Sex in your 20s, 30s, 40s

How does lovemaking change through the decades? Three women open up.

Portrait of Tammy Strobel

How does lovemaking change through the decades? Three women open up.

My Reading Room

“I have finally figured out that sex isn’t simply a penis coming into contact with a vagina.”


By J.G., 29, writer.

I’d always wanted sex before I actually had sex. As a teen flipping through steamy novels and watching the occasional porn flick, I thought sex seemed so pleasurable that I ached experience it with someone just my hand. I didn’t buy into the sacred virginity thing. I just wanted to do it. All the positions, all the kinks. I lost my virginity at 21. was a university schoolmate, handsome, with a bad-boy going on. I had expected mind blowing experience, but instead, all I got was awkward fumbling in a cramped bed and a vagina that refused entry at first, and then felt absolutely nothing except for an uncomfortable tightness. Still, not wanting to appear like a complete starfish, I made the requisite porn-star sounds and then faked an orgasm so it would end. We never saw each other again. I wish I could say that I went on to have thrilling sexy times, but I didn’t. I thought that with more experience, I would get good at it, and then I would get the amazing orgasmic sex I wanted. I hoped that whoever I slept with would get so addicted to me, they would never want to leave me.

I should’ve realised then that my problem wasn’t a lack of experience, but of self-esteem. For the next three years, I got the kind of sex I did not want. My next partner was emotionally abusive and selfish. We started out passionate, doing it at least twice or thrice each time we met, him because he was a young man with a raging libido, me because I never said no. His style was crude and careless, always putting his own needs first. Whenever I said no to sex, he would accuse me of not loving him. If I suggested something kinky like spanking, he would take it too far, ignoring my protests when I no longer felt safe or comfortable. “How can we have a healthy relationship if you keep changing your mind like that?” he asked. Yet, I never spoke up. I was afraid he might leave me if I criticised him. Even if I derived zero pleasure from the act, I quickly learnt that pretending I enjoyed it would get me the affection and approval I craved. I did get a lot more experience – but in faking extremely convincing orgasms. It took me a long time to stop blaming myself for the bad sex I was getting. I grew to detest porn. The enthusiasm of the performers now seemed fake. Sex does not feel good, I thought. How can they even pretend to enjoy what they’re doing? The turning point came when I left him and dated a better guy. It didn’t work out for reasons that included his depression and porn addiction. But our relationship did change my attitude towards sex, partly because he was better skilled with his equipment. I learnt that sex could indeed feel good, physically. In my late 20s, I went for counselling to address an eating disorder I had struggled with since my teens. The sessions led me to a deeper understanding of my selfesteem issues. I realised my tendency to blame myself for things that didn’t meet my expectations, and to believe that if I was unhappy in a relationship, it was because I wasn’t the “perfect girlfriend”. Therapy helped me to focus on being the perfect person for myself. I decided then to prioritise my needs and pleasures in life – and in bed. With a touch of luck, I met someone. Someone with patience, excellent communication skills, and with whom I shared extraordinarily compatible tastes in and out of bed. We openly discussed sex and our feelings without fear of judgment, gave each other feedback, and experimented sexually without taking things too seriously. As I approach the close of my 20s, I have been in the same loving relationship for almost three years. I’m having the wild and explosive sex I wanted in my early 20s, but I’m also having the sex I didn’t realise came along with it – emotionally satisfying, considerate and cooperative. I can now say no without worrying if it would make him love me less. I have finally figured out that sex isn’t simply a penis coming into contact with a vagina, neither is it a magical telepathic bond between two people. Rather, it’s a conversation. You can have a meaningful exchange when both parties communicate and respect each other’s views. Or you can have a frustrating monologue where you are either imposing or compromising on your needs and opinions. It took me almost 10 years to get here, but I don’t regret the learning curve one bit.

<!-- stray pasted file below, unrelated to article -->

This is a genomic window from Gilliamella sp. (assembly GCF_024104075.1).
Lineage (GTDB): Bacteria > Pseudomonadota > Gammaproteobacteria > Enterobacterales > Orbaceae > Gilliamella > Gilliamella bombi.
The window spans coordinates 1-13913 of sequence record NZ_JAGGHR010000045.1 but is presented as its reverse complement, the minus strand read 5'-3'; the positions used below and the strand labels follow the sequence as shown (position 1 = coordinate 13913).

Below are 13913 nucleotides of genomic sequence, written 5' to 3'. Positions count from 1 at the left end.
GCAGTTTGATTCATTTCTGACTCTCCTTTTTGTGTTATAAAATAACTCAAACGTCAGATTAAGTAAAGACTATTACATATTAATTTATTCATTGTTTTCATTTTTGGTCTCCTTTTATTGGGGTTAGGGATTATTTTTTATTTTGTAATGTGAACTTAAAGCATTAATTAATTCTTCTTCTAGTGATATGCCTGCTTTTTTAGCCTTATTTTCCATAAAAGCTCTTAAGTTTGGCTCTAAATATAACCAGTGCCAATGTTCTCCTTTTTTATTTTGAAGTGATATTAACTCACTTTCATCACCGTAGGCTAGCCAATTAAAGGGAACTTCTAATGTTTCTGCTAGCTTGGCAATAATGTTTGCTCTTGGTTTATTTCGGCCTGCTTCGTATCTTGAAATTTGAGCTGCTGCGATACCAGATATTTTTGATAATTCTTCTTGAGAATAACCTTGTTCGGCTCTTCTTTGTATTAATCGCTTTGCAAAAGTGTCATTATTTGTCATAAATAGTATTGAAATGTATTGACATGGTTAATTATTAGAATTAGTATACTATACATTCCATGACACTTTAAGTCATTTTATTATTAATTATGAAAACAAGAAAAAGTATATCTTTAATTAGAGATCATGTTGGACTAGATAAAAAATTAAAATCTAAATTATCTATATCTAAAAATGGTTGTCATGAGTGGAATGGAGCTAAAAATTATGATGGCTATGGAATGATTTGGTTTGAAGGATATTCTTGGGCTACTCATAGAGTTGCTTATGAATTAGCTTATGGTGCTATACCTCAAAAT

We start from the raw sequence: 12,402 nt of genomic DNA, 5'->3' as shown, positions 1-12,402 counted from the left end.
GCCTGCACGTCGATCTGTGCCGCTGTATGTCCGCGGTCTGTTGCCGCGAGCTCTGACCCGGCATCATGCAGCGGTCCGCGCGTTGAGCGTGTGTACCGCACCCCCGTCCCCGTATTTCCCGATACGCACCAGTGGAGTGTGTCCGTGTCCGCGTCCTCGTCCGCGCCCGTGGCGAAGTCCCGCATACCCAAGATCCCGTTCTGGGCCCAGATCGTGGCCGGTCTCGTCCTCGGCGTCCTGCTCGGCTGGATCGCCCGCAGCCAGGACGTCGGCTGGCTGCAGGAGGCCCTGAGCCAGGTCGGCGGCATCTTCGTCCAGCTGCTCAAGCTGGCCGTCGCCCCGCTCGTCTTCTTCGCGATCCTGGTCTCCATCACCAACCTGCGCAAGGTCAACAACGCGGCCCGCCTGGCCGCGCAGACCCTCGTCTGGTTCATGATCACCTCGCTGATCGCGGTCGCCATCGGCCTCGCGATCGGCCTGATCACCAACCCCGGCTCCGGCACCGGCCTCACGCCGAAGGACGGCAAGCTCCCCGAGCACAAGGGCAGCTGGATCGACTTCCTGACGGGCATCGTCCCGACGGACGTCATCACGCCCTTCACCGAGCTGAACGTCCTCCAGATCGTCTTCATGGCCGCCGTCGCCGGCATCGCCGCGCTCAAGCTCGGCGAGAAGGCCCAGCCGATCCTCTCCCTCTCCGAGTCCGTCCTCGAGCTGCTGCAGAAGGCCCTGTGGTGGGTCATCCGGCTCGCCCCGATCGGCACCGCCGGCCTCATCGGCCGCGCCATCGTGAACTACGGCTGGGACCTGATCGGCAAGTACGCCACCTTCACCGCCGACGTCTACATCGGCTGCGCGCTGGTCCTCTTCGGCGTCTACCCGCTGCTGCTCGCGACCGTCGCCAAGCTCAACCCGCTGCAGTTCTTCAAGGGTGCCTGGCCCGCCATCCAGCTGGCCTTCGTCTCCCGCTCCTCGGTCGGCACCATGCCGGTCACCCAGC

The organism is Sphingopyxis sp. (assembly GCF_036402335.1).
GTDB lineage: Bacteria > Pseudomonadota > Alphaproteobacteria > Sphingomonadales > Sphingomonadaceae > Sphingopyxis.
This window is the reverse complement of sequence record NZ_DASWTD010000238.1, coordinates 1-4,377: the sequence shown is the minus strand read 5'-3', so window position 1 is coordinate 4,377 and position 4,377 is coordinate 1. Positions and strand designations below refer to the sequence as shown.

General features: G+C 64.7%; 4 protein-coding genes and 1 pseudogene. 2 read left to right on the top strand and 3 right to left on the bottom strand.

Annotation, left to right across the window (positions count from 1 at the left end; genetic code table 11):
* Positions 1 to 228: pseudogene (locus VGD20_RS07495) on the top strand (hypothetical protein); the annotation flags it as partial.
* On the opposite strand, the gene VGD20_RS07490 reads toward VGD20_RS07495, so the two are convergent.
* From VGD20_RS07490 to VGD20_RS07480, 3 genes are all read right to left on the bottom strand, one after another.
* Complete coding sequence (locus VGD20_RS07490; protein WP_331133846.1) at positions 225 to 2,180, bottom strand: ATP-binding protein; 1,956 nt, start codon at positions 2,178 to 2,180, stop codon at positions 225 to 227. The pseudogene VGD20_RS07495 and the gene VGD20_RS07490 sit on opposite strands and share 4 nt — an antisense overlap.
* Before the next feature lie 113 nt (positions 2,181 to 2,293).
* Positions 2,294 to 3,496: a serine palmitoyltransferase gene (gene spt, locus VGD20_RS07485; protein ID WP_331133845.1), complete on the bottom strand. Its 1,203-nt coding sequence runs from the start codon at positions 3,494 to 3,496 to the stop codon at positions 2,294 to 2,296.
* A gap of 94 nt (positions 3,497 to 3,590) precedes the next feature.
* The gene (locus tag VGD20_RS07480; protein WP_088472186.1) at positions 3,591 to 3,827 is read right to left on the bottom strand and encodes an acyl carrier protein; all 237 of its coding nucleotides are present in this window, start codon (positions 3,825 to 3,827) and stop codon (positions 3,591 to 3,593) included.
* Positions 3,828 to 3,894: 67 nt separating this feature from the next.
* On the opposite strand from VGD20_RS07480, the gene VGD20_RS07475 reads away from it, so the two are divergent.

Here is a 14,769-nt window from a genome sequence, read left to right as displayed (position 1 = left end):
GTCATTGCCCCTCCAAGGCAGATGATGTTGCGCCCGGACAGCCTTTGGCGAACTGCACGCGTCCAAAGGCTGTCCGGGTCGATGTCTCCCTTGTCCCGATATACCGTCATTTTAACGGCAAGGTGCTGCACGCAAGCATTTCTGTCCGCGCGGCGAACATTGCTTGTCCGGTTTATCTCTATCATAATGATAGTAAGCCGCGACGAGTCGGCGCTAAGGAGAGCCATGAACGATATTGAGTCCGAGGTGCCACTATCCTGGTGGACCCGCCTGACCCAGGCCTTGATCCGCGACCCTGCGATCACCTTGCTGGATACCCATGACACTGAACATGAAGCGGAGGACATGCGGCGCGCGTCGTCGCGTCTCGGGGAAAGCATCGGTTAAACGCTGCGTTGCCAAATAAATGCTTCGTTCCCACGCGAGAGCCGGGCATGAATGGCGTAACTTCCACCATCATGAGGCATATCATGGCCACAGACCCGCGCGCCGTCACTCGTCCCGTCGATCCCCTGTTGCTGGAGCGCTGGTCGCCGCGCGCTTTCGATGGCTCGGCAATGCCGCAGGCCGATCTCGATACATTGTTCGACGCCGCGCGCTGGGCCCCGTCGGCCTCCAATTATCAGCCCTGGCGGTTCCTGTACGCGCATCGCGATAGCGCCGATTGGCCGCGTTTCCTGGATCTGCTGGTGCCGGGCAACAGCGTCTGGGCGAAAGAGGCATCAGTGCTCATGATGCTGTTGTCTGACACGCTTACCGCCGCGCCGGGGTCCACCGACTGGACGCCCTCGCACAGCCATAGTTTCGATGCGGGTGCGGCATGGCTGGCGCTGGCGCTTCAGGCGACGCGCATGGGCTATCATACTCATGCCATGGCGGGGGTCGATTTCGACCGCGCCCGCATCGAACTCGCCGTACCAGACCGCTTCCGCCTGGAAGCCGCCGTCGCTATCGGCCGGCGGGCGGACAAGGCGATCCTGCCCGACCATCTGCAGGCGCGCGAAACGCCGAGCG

See you tonight!
See you tonight!

“Married sex is like assembling a Billy bookcase without once looking at the Ikea manual.”


By Sally Lim, 40, married with two young children

It was smack in the middle of a work meeting a few years back.

My mobile phone pinged a reminder and a colleague beside me glanced over, eyebrows raised when she saw the note that flashed across the iPhone.

“Fishing with H?” she whispered, frowning. “Since when did you go fishing?” Little did she know, I thought.

At some point in my 10-year marriage, that was what my sex life was reduced to – code names for sex and “pinging” reminders in the middle of marketing meetings.

It was borne out of necessity – when you have a full-time job, a messy household with no domestic helper and two overactive kids, there isn’t much time or space left for nookie.

Scheduling sex sounds horribly unromantic, but it saved my sex life once the kids came along.

Here’s something first-time parents learn quickly: The best birth control is a pair of kids below five.

Post-pregnancy, you first have to deal with a gamut of insecurities – stretch marks, bloating, extra weight. Boobs? I didn’t have any for a good three years. More like on demand milk dispensers.

Then there was the privacy problem. It’s hard to play come-hither eye tango with your husband when you’ve got one eye on the toddler leaning precariously over his crib.